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Climate Risk Strategy program
Climate-related risks are the potentially adverse direct and indirect impacts on the Group’s financial metrics, operations or reputation due to transitional or physical effects of climate change. Climate-related risks could manifest themselves through existing risk types such as credit risk, market risk, non-financial risk, business risk or reputational risk. Beside risks, the measures required for addressing climate change and the materials and technologies necessary for the transition towards lower-carbon operations and products present various financing, investment and advisory opportunities across all our divisions.
In 2018, we established a climate change program to address the TCFD recommendations with respect to external disclosures on climate-related risks and opportunities. In 2019, we integrated our TCFD adoption program into a Group-wide Climate Risk Strategy program to deliver on the first prong of our approach to addressing climate change and climate-related risks. The mandate of this program is to develop comprehensive strategies to address climate risk. This includes supporting our clients’ energy transition towards low-carbon operations, technologies and services, continuing the ongoing implementation of the TCFD recommendations as well as working towards the implementation of various industry recommendations and compliance with upcoming regulatory expectations. This program is sponsored by the Chief Risk and Compliance Officer (CRCO) and has senior management representation from our business divisions as well as from General Counsel, Risk & Compliance and the new Sustainability, Research & Investment Solutions function.
As part of our strategy, we have developed sector-specific Client Energy Transition Frameworks (CETFs). They consist of the identification of priority sectors/industries and a methodology to categorize clients that operate in these sectors according to their energy transition readiness. With this approach, we aim to actively encourage clients to transition along the CETF scale over time and to support them through financing and advisory services. At the same time, we aim to manage Credit Suisse’s business and reputational risk exposure by assessing clients against the relevant CETFs before transacting with them. Financing for clients with the lowest categorization in terms of transition readiness, i.e. of “Unaware” clients, will be phased out over time. To date, we have rolled out CETFs for the highest priority sectors, such as oil and gas, coal mining and utilities/power generation (fossil fuel-based). Other sectors for which we are developing or planning to develop CETFs include shipping, aviation, commodities trade finance as well as manufacturing, construction/real estate, agriculture and forestry.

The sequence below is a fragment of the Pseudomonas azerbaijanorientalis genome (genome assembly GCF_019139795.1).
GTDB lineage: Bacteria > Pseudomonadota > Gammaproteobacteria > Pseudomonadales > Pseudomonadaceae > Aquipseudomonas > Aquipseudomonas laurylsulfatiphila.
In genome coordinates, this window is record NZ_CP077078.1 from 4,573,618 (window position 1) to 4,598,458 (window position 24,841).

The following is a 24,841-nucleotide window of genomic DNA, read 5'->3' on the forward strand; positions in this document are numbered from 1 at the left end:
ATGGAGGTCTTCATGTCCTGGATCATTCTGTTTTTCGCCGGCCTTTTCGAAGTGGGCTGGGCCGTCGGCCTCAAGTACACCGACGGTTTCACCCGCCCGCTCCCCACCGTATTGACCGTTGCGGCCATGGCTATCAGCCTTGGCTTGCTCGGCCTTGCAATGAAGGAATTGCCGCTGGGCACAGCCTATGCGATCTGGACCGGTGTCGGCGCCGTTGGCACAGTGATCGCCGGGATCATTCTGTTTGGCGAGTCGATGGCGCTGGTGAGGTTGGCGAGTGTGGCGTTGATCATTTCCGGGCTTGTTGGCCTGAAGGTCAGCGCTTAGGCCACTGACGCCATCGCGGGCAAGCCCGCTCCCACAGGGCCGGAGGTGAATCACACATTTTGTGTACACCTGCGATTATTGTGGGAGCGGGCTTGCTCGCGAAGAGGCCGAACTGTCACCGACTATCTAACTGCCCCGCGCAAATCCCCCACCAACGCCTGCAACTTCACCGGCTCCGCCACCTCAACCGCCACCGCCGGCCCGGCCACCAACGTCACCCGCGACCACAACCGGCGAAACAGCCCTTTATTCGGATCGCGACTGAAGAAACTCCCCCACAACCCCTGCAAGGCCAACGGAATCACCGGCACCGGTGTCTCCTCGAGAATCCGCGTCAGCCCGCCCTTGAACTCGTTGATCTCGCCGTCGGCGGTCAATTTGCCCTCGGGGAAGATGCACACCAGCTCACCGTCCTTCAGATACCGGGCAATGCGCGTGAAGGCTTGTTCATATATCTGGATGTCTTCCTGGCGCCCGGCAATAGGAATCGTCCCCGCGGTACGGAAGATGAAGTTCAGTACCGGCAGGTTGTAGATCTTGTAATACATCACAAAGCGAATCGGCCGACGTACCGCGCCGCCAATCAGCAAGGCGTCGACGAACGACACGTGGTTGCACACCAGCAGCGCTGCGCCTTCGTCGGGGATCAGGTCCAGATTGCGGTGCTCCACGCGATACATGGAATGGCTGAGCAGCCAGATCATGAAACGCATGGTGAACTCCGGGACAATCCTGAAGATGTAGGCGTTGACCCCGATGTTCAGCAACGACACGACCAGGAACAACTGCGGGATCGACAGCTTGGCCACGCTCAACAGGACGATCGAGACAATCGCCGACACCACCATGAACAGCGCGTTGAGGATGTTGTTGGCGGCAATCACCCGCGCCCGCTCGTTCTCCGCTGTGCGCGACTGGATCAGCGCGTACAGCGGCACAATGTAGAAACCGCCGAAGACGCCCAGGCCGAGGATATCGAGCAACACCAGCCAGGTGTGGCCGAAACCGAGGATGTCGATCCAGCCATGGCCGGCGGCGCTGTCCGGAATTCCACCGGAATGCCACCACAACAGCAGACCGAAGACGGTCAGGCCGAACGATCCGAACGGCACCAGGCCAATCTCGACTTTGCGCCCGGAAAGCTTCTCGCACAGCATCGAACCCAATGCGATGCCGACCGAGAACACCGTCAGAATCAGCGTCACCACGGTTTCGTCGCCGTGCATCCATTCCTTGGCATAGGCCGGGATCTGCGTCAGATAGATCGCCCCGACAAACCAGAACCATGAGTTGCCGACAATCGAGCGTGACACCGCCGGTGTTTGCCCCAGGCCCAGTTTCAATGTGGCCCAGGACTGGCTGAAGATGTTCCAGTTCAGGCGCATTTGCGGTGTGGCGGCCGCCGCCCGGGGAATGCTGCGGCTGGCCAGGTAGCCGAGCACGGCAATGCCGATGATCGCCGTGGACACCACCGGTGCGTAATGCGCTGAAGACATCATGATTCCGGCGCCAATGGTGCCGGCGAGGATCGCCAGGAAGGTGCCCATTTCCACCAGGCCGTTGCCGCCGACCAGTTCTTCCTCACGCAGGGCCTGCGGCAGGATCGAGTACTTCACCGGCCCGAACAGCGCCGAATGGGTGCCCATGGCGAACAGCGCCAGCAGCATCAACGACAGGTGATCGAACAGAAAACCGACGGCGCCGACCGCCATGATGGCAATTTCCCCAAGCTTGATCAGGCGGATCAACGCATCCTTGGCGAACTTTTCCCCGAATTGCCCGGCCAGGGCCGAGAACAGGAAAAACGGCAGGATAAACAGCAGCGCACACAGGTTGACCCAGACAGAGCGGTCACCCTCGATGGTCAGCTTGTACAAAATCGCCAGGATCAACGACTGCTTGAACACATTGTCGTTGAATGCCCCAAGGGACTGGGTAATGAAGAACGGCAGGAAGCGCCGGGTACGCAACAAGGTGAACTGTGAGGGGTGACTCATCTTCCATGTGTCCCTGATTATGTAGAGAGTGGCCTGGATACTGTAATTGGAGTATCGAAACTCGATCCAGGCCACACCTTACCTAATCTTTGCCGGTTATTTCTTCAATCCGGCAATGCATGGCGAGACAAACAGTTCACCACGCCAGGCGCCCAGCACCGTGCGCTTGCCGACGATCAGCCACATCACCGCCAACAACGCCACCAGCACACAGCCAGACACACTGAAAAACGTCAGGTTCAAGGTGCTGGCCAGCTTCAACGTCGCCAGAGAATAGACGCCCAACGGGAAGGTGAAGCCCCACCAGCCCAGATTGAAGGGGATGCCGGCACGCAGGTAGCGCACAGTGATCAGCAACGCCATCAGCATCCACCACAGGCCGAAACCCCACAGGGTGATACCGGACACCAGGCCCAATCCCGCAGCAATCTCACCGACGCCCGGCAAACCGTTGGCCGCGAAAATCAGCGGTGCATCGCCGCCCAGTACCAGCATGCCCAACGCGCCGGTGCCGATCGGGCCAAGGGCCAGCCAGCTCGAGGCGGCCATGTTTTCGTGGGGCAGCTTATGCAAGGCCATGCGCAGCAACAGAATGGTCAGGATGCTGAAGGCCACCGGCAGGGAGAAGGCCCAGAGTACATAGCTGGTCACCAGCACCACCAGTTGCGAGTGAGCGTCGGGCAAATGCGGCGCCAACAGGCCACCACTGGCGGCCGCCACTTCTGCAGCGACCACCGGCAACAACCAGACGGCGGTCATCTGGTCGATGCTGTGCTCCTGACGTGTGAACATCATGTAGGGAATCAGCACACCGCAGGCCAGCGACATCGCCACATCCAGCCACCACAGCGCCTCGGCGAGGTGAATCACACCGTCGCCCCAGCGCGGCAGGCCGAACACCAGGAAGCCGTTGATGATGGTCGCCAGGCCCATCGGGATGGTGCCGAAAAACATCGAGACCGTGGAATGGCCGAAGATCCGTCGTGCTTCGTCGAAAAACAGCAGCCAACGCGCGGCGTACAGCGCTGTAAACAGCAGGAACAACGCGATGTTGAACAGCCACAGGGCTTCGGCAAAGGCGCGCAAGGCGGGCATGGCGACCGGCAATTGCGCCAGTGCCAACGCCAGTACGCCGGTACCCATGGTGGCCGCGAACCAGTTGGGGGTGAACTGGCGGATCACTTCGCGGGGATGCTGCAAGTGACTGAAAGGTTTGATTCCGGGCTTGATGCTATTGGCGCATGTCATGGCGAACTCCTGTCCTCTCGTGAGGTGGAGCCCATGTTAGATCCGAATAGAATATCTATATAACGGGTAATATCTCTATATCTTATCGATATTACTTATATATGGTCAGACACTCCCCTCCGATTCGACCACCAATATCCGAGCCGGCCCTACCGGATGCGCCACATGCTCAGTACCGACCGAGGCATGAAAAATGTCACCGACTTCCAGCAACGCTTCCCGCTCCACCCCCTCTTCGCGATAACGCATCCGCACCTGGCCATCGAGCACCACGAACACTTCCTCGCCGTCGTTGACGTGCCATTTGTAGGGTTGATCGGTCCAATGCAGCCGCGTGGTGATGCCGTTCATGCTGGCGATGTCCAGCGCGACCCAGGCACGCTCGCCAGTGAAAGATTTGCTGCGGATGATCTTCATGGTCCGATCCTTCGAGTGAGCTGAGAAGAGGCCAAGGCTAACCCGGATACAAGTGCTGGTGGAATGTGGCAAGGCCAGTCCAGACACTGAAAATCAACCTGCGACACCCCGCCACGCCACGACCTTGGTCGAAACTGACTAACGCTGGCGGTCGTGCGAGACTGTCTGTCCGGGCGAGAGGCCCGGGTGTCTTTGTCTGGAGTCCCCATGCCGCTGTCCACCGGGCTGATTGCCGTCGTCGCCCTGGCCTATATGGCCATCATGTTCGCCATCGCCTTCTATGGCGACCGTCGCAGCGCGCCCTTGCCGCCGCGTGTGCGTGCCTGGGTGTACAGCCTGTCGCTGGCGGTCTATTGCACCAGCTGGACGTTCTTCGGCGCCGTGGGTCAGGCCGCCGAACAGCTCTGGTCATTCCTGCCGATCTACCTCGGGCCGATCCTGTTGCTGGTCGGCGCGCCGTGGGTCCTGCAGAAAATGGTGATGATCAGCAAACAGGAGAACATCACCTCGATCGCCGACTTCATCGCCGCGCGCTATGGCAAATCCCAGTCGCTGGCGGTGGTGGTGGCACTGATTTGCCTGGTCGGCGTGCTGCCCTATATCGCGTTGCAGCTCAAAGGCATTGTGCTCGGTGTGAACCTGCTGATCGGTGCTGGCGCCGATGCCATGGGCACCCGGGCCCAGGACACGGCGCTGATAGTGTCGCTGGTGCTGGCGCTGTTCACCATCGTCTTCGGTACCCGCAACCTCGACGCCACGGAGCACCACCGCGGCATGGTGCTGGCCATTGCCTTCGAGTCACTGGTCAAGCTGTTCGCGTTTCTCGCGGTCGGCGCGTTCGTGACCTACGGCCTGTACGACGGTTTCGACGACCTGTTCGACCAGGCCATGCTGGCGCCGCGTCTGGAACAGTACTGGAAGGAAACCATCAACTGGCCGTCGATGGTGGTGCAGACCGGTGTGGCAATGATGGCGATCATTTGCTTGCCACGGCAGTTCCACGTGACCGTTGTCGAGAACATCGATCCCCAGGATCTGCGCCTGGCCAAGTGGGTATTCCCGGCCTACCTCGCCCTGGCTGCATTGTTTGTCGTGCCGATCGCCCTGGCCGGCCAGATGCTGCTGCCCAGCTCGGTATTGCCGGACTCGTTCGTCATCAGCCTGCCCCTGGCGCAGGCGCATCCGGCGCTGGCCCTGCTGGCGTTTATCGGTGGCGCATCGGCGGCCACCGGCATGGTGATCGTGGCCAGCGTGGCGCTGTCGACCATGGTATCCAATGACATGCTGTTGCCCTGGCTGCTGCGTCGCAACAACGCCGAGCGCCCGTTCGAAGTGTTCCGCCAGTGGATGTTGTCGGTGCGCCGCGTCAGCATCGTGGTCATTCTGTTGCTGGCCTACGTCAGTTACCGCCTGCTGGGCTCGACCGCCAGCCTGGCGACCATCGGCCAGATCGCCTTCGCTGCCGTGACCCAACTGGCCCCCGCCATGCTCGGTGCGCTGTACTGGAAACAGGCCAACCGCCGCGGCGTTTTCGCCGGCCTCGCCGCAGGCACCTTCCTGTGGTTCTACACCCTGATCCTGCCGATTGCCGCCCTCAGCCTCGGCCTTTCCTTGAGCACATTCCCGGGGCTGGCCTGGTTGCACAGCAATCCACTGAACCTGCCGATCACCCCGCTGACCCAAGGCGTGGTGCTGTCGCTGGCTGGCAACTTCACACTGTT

We have continued evolving risk identification processes following the guidance and examples outlined in the TCFD recommendations. We enhanced the mapping of the climate-related risks to existing risk categories by interacting with the regional and divisional teams. Based on the inputs received, we created a list of key items covering both physical and transition risks. This list aims to form an initial view that highlights the most material climate-related risks and their manifestations relevant to our risk management activity.
Adopting an enterprise view, we have identified key risks associated with climate change (refer to chart). We consider these risks against three different time spans of short term, medium term and longer term.
The identification of risks stemming from climate change is an ongoing process and we expect the granularity of the analysis to increase over time and be informed by our work on scenario analysis and stress testing.